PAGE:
“The first pleasant day of spring comes out like a woodchuck and then goes in again.” – Adapted from Henry David Thoreau
The winter of 2013 was relatively mild, not much snow and very little ice on the larger Finger Lakes. Typical of spring, however, it arrived at our house on Keuka Lake with temperatures struggling to reach 32 degrees and a stiff wind blowing from the north.
A sharp-shinned hawk busted out of our wood lot in hot pursuit of a cardinal that was at the feeder. Unable to capture the cardinal, the hawk perched in a nearby tree, searching for another potential meal.
A mild day greeted anglers fishing the Finger Lakes’ tributaries on the opening day of trout season. Some nice rainbow trout were landed in Naples Creek.
Male bluebird singing from the lilacs this morning.
71 degrees with April showers.
After yesterday’s rain I hiked up to the vernal pond in the back woods. I heard the duck-like quacking of male wood frogs calling females. At the edge of the pond I lifted some leaf litter from the surface of the water and uncovered spotted salamanders that had also migrated to the pond to breed. Wood frogs and spotted salamanders, usually the first amphibians to emerge from underground hibernation after warm spring rains, are both a little late this year because March was cold.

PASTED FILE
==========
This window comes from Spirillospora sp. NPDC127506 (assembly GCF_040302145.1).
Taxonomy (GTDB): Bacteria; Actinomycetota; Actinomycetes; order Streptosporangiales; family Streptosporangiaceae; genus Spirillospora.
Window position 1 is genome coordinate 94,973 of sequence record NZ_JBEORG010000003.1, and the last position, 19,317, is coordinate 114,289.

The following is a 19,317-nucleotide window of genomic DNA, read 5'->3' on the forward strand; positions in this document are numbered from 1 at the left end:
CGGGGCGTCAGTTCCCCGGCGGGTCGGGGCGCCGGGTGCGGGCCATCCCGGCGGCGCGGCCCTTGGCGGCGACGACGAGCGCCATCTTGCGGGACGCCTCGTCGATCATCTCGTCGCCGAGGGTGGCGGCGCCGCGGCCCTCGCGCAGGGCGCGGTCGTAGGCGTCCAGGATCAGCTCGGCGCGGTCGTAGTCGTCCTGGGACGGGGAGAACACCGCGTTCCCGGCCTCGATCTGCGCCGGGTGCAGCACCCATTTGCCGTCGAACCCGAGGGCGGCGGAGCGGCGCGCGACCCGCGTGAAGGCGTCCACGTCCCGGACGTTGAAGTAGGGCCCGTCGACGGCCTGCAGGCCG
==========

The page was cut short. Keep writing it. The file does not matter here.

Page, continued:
Turkey gobbling at the edge of the woods just after daybreak.
White trillium in full bloom.
Goldfinch are molting, replacing their drab winter feathers with bright yellow breeding colors.
Photographed a rabbit out back that had several gashes in its right ear. I’m guessing it was the same rabbit that encountered a mink last winter; tracks in a fresh snow revealed the surprise attack. The blood trail showed the rabbit escaped, evidently with only an injured ear.
Warblers migrating through the Finger Lakes. Some will remain here to nest, but many species will rest only a few days before heading north to their breeding grounds.
Spring is progressing slowly this year, and as a result the colors of the season are long-lasting. Lilacs are in full bloom.
Too nice not to go fishing! The lake is flat calm and crystal clear. Even though good perch fishing requires a little chop on the water, we casted our jigs baited with fathead minnows. 20 – 30 perch swam toward the bait, stared at it, and swam away. Eventually we changed our strategy and finally caught 20 nice perch for dinner.
Plenty of rain and 87 degrees. Rainfall has been above average this spring, and everywhere I travel in the Finger Lakes the landscape is vivid green.
For the fourth consecutive year, loons have successfully bred on the east branch of Keuka Lake. My neighbor reported an adult loon near the shore with five chicks on her back. Loon babies are called chicks until they can swim on their own.
by Bill Banaszewski